Hunter x Hunter 116 – You Won’t Believe How Far Back You Need to Go to Find a Better Single Episode of Anime


My brain broke a few days ago and I hope talking about the cause – Hunter x Hunter episode 116 – will start the healing process because I have a slew of mediocre to good anime series I’m watching right now that I’d like to finish and, right now, I have utterly no desire to do so.

Much like Artemis over at Otaku Lounge, I have a pretty strong prejudice against long form shounen series after watching and dropping Bleach, Naruto, and One Piece; give me a focused 13 or 26 episode series and I’m a happy clam. There was one series that didn’t follow the pattern of the other shounen series for me – Yu Yu Hakusho – a 113 episode series based on the manga of Yoshihiro Togashi that managed to start strong and just got better and better. Fast forward to 2011 and Madhouse started a reboot of the Hunter x Hunter anime also from the manga written by Yoshihiro Togashi. You’d think I’d be more enthusiastic for Hunter x Hunter since it was coming the pen of the guy who did Yu Yu Hakusho and Level E, a great little comedy series; but, I just couldn’t get excited over a series that was going to use a little happy-go-lucky kid as it’s main character.

When Hunter x Hunter started, the main character, Gon, was as bad as I feared. At the age of 12, he just wasn’t an interesting character in the slightest. I would have dropped Hunter x Hunter and added it to list of reasons why long shounen series are a bad idea if it wasn’t for the decision to watch this series with my younger sister, a shounen genre fan, and not wanting to stop the weekly sibling bonding time.

I was dragged along though. After the first 20 episodes I figured I had the show pegged and gave it a score of 5 on MAL.

A funny thing happened. Interesting characters began to populate the show and the story started showing signs of creativity. Episode 35 rolled around and we got to the fight that the viewers had been looking forward too, Gon vs. Hisoka. Even though we knew it was coming and knew it was probably going to be a cool fight, the fight still blew past all expectations. It was truly one of the best animated, best choreographed, best paced fight I’d ever seen in anime. This was the break even point for me; the amount of goodness I  received from this show now equaled the amount effort I’d put in at the beginning to get through it.

I bumped it’s score on MAL up to 6 afterwards. If the story didn’t deteriorate in quality and a cool fight happened every so often, I was okay with Hunter x Hunter now.

The series chugged along. The story began to regularly display a level of depth and complexity that I didn’t see in Bleach, Naruto, or One Piece. The supporting characters, antagonists, and out-right villains further developed depth and gradations to their character that made them a joy to watch. During the Yorknew story arc I bumped the score on MAL to a 7. Then during the Greed Island arc – a story arc that I would have hated in lesser hands – I again bumped the score of Hunter x Hunter. This time up to an 8. At this point Gon had grown on my a bit; I no longer found him annoying but still wished one of the supporting characters – Killua or Kurapika – had, instead, been the main character.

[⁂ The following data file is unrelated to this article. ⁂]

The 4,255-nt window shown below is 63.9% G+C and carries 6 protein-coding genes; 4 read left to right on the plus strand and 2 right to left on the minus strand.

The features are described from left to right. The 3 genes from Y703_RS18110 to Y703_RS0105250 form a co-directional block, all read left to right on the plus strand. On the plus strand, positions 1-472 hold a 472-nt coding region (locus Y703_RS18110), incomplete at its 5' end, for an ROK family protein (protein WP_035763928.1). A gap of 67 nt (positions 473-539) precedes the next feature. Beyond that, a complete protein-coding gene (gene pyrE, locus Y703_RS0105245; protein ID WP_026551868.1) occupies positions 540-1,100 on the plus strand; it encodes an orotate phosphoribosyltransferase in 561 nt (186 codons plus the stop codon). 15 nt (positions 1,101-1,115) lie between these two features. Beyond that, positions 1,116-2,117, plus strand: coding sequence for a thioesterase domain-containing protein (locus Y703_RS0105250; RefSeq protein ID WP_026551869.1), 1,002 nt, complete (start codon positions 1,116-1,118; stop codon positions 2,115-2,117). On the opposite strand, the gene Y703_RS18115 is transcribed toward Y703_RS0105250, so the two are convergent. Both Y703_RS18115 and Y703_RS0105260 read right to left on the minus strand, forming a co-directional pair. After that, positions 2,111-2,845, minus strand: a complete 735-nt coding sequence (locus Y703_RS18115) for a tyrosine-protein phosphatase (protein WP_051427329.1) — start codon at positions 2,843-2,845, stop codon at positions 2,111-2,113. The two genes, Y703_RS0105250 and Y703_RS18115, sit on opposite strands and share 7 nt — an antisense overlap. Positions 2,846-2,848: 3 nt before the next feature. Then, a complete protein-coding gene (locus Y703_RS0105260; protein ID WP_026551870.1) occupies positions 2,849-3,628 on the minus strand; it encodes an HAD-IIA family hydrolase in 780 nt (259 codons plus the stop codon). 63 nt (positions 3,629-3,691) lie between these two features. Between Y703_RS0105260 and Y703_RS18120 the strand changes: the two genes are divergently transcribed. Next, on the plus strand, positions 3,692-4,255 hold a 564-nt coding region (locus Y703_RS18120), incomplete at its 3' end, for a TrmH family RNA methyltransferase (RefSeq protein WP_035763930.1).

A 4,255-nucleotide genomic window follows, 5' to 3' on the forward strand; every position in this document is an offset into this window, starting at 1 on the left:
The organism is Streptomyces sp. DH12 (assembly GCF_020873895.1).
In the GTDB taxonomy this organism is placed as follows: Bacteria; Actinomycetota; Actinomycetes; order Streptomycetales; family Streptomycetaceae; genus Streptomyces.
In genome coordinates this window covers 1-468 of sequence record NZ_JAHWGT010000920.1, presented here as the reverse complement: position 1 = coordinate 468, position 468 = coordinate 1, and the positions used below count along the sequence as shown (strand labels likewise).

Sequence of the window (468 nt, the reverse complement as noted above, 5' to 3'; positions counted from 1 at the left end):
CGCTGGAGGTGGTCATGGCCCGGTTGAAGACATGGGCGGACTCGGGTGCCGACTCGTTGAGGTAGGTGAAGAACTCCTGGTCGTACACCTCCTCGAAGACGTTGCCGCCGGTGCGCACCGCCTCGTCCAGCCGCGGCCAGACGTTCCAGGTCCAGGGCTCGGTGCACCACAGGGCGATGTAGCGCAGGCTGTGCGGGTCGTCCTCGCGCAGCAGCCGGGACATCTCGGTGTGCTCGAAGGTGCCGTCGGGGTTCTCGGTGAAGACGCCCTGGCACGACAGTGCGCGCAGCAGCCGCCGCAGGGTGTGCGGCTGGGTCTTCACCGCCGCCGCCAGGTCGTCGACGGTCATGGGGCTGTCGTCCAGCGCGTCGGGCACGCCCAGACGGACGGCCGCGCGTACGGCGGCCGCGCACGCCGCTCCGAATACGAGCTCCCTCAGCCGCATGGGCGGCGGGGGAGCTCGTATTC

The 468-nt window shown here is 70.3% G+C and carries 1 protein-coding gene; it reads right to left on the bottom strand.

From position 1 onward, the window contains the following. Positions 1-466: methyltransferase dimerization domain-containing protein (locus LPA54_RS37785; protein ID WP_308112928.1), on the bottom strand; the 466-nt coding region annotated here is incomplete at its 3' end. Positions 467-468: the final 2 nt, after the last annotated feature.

As the latest story arc began playing out, the Chimera Ant arc, I marveled at how the storytelling, plotting, and characters improved yet again. The Chimera Ant King, this arc’s big bad who leads an army that could wipe out humanity if the Hunters cannot stop him, could have been left the type of purely evil villain that’s easy to hate and this arc would still have been a super great arc. Yoshihiro Togashi was not content with good enough – the modus operandi of so many other manga/anime writers.

Instead, he has the King cross paths with a young, blind, bushy eyebrowed girl who happens to be the world champ at a board game called Gung-gi when the King decides to master and beat the reigning champs for a slew of board games as a way to kill some time. He’d been able to learn and beat the other games with ease but cannot beat this girl. This infuriating and frustrating turn of events begins to change the King; it’s slowly humanizing him and it’s this character development, with the future resolution, that was going to push this show up to a 9. Or so I thought.

Enter episode 116.

The young  Gung-gi champ was accidentally injured quite severely during the opening moments of the Hunter’s attack on the Chimera Ant palace and the King had instructed one of his chief lieutenants to stop everything else and heal the girl. This same lieutenant had earlier sadistically tortured and broke someone very dear to Gon and Gon, with Killua, were tasked by the Hunters to confront and ensure, with extreme prejudice, this lieutenant remained separated from the King to help the Hunters tasked with killing the King.

Episode 116 is the episode were Killua and Gon find and confront the lieutenant.

It’s almost criminal how little a summary like this actually conveys about episode 116 even for people who have watched Hunter x Hunter up to episode 115 and think they have a good idea how episode 116 would play out. Even pouring forth a torrent of words, as I’m doing, will not do it justice. I could expound at length about every element of the episode that was done so perfectly perfect. How the young woman voicing Gon, Megumi Han, set off my fight-or-flight responses as she snarled and tore through Gon’s dialogue like she was a rabid junkyard pit-bull whose been whipped up into a frenzy over the stench of meat. Or how completely glorious the animation was as seen by this gif …


Or the crazy attention to detail by the sound effects people. For example, in the above clip every time it flashes over to the black-and-white frames the sound of thunder crashed which just reinforced how electrifying this moment we were experiencing truly was. But, like I said, I could try to use words to express how deeply this episode seared itself into my brain and I wouldn’t do it justice.